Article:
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National Park Service moves forward on plan for Gateway Arch grounds
ST. LOUIS -- The National Park Service said Tuesday it favors a plan that would allow for changes to the look of the Gateway Arch grounds.
The agency's preferred alternative would allow for a design competition to revitalize the park grounds, increase educational opportunities and possibly improve or add visitor amenities, like a restaurant.
Officials with the park, officially known as the Jefferson National Expansion Memorial, have held public meetings and taken comment in recent months.
Assistant superintendent Frank Mares said one common view was that more must be done to better link the Arch grounds to downtown St. Louis.
Proposed changes would include barrier-free routes between the Arch grounds and the Mississippi riverfront, and updating existing entrances to the visitor center to improve access.
Any changes to the grounds would have to fit with the property's status as a historical landmark, according to a written summary of the plan. There's no word yet on whether the final plan would support adding a new cultural attraction on the grounds.
A group of St. Louis community leaders, including former senator John Danforth, R-Mo., has been seeking bolder changes on the Arch grounds. The Danforth Foundation, a private foundation that works to revitalize the St. Louis region, has sought to have a world-class attraction built near the Arch to draw more visitors to the riverfront.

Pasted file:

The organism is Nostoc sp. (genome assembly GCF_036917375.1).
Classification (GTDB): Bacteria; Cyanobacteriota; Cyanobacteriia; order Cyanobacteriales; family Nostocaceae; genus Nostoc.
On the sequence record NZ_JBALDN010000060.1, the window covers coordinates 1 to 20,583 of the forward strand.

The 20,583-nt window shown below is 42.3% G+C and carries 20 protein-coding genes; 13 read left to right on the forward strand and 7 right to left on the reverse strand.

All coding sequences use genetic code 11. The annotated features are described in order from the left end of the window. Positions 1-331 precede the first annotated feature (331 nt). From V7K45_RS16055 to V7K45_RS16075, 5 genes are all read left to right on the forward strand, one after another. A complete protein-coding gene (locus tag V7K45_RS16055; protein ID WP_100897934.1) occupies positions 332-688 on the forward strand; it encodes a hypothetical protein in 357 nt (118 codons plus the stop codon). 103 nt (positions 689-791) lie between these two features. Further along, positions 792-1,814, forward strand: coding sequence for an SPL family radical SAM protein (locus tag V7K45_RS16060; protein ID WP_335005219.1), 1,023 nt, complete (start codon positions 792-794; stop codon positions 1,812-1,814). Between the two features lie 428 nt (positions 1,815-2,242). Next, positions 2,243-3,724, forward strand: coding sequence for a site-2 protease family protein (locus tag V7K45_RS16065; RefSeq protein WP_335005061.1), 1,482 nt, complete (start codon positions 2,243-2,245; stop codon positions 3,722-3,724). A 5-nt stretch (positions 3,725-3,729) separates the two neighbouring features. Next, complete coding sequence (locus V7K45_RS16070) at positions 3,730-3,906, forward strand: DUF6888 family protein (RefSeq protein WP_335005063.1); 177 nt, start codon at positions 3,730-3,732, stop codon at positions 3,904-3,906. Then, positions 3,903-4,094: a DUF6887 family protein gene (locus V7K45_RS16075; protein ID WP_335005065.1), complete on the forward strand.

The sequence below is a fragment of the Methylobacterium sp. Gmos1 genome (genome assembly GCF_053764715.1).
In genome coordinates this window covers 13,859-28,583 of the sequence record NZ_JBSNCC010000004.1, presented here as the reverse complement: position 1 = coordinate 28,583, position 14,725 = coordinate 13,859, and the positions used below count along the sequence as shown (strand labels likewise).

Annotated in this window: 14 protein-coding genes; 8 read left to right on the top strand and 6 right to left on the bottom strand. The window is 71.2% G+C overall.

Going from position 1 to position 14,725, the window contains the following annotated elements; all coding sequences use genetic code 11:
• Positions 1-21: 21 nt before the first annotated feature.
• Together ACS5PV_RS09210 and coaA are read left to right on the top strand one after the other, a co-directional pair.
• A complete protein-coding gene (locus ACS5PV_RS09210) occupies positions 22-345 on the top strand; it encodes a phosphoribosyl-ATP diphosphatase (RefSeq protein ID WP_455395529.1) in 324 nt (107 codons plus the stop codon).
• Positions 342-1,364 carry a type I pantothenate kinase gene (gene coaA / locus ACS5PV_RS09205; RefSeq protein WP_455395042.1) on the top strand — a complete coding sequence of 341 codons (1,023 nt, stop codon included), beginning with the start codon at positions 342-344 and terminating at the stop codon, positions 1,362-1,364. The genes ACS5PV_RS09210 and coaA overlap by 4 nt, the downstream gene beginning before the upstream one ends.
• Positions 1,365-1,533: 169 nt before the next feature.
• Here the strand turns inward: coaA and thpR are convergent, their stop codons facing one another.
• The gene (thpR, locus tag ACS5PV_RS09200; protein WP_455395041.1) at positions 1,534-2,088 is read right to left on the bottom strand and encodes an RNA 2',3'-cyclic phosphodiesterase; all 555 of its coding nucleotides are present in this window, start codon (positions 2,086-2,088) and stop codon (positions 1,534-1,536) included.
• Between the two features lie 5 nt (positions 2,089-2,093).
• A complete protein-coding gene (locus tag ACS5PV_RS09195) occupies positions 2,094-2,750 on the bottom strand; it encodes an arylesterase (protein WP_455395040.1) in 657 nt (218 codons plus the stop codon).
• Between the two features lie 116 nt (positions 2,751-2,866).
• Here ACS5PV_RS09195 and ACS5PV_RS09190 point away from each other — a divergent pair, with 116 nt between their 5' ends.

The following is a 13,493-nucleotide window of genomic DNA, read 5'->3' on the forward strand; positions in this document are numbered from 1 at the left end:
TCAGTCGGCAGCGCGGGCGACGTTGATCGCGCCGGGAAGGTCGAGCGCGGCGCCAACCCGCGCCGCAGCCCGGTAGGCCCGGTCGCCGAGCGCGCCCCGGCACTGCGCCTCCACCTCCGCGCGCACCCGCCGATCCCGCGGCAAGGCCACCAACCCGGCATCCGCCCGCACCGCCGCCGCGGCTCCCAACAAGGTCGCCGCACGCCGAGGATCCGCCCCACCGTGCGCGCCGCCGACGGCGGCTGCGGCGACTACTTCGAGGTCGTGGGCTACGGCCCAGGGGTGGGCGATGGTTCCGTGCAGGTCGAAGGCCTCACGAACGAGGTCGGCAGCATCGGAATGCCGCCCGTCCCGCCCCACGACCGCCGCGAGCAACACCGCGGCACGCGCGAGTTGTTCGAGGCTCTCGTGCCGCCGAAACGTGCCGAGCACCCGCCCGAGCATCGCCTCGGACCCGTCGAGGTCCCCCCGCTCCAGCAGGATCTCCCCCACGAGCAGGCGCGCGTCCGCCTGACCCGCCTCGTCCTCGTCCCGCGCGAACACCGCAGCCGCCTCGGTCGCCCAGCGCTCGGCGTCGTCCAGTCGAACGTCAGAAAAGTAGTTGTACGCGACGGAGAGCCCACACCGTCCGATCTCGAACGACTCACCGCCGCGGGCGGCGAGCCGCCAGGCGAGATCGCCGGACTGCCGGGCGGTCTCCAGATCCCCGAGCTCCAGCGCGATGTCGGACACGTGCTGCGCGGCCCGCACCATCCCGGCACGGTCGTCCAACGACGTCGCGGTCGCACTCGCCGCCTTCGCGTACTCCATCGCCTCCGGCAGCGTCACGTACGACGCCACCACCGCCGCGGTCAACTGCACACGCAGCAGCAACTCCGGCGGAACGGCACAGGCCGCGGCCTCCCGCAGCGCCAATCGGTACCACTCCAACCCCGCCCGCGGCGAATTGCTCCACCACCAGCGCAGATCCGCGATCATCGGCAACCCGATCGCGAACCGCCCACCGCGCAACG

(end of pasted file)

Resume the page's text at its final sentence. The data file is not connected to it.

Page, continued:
Danforth said Tuesday that the alternative the Park Service prefers raises questions about whether such an attraction, which would likely be a cultural facility tied to the theme of western expansion, is possible.
That's because the plan the Park Service favors calls for preserving the essential character-defining features of the park to the greatest extent possible.
"This language appears to create possibly insurmountable barriers to creating the world-class destination attraction we recommend," Danforth said in a statement.
Plans call for doing a full analysis of the alternatives, including the preferred option. A draft plan is expected to be released next year, followed by more time for public comment and a decision on how to proceed.
Mares said after a plan is selected, a design competition would be dependent on funding. Such a contest would give designers parameters of what the Park Service was seeking, but would also allow them to use their own creativity.
Mares pointed to that as a key to the success of the 1947 competition, when Eero Saarinen came up with his famed design. "A man named Saarinen came up with an Arch everyone liked," he noted.
The Arch is part of the 91-acre Jefferson National Expansion Memorial. Beyond the 630-foot-tall monument itself, the underground museum below the Arch and the historic Old Courthouse, the rest of the property is green space along the Mississippi River.
On the Net:
Jefferson National Expansion Memorial: www.nps.gov/jeff